Key West was Ernest Hemingway’s home for a decade. I didn’t get round to visiting his house (now a museum) last year, but this time round, it was firmly on my list. My motivation was not so much the hunt for juicy insights on the illustrious, troubled writer and his seedy life, but to get my hands on the infamous six-toed kittehs.
Six-toedness springs from a genetic mutation, and cats with six toes are meant to bring good luck. For this reason, they were a popular choice for ships’ cats for centuries. Indeed, Hemingway was given his original six-toed cat, named Snowball, by a ship’s captain. The man was very accident-prone, probably because he was a war correspondent and pissed as a newt most of the time, and so he was always in search of good luck charms. He loved his lucky cats, and reportedly replied, when asked why his house was overrun by them, that “one cat lead to another”.
Today, there are 45 six-toed cats on the grounds of Hemingway’s house, all of them Snowball’s descendents.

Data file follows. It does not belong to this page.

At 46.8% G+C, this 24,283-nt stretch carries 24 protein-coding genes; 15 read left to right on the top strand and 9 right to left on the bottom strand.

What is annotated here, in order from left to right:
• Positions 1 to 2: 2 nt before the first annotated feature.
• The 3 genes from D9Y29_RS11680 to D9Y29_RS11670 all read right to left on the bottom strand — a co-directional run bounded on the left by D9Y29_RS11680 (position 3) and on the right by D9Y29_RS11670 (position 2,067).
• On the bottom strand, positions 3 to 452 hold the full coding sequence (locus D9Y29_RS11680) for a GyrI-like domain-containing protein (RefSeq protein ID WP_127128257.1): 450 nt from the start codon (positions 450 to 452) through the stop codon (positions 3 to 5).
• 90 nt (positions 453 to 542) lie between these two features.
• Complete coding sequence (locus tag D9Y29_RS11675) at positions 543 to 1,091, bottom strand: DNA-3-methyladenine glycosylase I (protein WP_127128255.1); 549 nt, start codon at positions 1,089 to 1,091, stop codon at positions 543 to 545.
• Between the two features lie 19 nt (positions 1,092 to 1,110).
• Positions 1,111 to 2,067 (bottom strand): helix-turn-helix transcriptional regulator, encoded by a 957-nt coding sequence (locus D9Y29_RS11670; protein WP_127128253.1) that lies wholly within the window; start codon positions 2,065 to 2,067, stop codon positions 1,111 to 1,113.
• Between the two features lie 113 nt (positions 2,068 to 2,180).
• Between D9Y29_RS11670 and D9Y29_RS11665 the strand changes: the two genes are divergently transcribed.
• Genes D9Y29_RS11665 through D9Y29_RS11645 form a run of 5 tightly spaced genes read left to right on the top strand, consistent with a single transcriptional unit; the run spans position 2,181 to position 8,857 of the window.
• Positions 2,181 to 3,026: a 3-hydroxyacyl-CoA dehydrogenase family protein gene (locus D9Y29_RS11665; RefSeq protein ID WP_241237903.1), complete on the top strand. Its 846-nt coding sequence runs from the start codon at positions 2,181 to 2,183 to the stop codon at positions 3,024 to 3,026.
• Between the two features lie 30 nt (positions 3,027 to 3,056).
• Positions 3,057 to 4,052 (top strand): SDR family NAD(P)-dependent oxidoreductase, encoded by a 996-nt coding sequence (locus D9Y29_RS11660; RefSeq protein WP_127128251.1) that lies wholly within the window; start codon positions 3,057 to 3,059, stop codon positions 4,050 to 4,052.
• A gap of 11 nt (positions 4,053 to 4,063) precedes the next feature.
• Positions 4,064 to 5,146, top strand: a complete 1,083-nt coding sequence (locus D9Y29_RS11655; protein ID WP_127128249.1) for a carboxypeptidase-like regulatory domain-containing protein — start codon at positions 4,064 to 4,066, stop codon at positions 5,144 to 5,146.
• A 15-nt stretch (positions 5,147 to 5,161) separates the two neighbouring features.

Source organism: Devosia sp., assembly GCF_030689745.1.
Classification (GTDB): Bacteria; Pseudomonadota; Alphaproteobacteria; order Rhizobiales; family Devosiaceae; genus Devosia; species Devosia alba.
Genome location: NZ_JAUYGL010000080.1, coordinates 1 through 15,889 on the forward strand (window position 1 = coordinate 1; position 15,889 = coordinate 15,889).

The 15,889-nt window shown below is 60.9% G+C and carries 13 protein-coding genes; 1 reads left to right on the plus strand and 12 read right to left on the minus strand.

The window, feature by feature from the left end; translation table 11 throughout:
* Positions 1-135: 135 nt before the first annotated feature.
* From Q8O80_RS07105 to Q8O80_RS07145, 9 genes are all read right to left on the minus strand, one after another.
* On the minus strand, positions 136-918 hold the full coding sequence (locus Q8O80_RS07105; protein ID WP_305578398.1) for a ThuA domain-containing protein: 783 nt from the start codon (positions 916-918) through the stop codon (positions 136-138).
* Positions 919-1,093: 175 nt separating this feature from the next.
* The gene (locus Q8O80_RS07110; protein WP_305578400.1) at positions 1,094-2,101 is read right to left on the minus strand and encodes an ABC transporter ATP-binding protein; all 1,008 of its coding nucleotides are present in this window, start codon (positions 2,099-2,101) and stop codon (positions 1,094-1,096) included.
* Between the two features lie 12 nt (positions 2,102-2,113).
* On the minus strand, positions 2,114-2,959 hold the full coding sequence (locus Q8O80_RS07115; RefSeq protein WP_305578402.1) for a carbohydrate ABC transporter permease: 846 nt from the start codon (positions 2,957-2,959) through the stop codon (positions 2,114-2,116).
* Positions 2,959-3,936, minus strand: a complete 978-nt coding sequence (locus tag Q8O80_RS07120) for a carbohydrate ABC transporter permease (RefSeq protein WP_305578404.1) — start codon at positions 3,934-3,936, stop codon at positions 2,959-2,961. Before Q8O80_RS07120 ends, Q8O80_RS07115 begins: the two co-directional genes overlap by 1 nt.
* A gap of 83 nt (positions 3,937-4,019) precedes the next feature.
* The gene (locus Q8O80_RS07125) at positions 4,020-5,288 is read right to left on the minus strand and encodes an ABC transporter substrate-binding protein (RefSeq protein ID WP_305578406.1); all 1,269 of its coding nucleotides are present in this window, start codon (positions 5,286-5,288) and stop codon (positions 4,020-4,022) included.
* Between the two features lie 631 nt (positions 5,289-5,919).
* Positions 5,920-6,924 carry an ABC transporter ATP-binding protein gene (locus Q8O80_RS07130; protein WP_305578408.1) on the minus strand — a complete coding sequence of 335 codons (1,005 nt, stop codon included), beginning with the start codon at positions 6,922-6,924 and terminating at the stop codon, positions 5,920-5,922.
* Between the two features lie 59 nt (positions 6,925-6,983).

Without further a do, here are some snaps of them:
See ’em tootsies?
You need big feet to accommodate all of them!
Sorry lady, your toes may be all pretty and painted, but they are not nearly as interesting as mine!
The pampered creatures claim the best snoozing spots around the house, safely out of reach of the tourist hordes trampling through.
Like in the middle of Hemingway’s cordoned-off bed
…and in a sunny spot in his writing studio.
This doesn’t mean they don’t enjoy a good scratch behind the ears.
Sometimes they like to pose:
Quite regal, aren’t I?
Sometimes they can’t be bothered to pay us any attention at all:
They get into skirmishes, as cats do:
I’m the boss around here, you gangly git!
Nobody messes with me…
The six-toed kitty walk of fame???
And for all those who’ve slinked through the big cat flap in the sky, there’s a shady spot: